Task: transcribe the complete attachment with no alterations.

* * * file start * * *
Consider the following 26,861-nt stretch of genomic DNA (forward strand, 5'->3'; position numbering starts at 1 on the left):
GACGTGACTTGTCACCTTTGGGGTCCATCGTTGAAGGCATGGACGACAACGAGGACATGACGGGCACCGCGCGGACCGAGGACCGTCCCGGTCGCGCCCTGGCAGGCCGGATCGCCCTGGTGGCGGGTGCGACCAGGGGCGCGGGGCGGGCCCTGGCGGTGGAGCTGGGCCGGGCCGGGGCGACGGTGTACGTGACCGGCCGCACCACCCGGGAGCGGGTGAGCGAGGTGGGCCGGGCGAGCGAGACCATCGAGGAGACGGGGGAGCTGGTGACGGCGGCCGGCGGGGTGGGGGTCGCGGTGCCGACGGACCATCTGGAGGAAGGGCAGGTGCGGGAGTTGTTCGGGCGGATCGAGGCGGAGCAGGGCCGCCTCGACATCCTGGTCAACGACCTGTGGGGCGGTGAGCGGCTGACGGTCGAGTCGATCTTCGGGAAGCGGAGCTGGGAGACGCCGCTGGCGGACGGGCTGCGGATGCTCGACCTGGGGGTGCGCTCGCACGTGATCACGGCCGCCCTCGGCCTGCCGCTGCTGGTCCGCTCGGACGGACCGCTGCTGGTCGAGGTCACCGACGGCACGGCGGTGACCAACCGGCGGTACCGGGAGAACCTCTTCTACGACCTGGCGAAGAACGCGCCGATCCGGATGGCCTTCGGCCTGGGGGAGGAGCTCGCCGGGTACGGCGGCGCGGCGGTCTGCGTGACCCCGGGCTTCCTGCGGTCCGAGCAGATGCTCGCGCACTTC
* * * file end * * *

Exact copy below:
Consider the following 26,861-nt stretch of genomic DNA (forward strand, 5'->3'; position numbering starts at 1 on the left):
GACGTGACTTGTCACCTTTGGGGTCCATCGTTGAAGGCATGGACGACAACGAGGACATGACGGGCACCGCGCGGACCGAGGACCGTCCCGGTCGCGCCCTGGCAGGCCGGATCGCCCTGGTGGCGGGTGCGACCAGGGGCGCGGGGCGGGCCCTGGCGGTGGAGCTGGGCCGGGCCGGGGCGACGGTGTACGTGACCGGCCGCACCACCCGGGAGCGGGTGAGCGAGGTGGGCCGGGCGAGCGAGACCATCGAGGAGACGGGGGAGCTGGTGACGGCGGCCGGCGGGGTGGGGGTCGCGGTGCCGACGGACCATCTGGAGGAAGGGCAGGTGCGGGAGTTGTTCGGGCGGATCGAGGCGGAGCAGGGCCGCCTCGACATCCTGGTCAACGACCTGTGGGGCGGTGAGCGGCTGACGGTCGAGTCGATCTTCGGGAAGCGGAGCTGGGAGACGCCGCTGGCGGACGGGCTGCGGATGCTCGACCTGGGGGTGCGCTCGCACGTGATCACGGCCGCCCTCGGCCTGCCGCTGCTGGTCCGCTCGGACGGACCGCTGCTGGTCGAGGTCACCGACGGCACGGCGGTGACCAACCGGCGGTACCGGGAGAACCTCTTCTACGACCTGGCGAAGAACGCGCCGATCCGGATGGCCTTCGGCCTGGGGGAGGAGCTCGCCGGGTACGGCGGCGCGGCGGTCTGCGTGACCCCGGGCTTCCTGCGGTCCGAGCAGATGCTCGCGCACTTC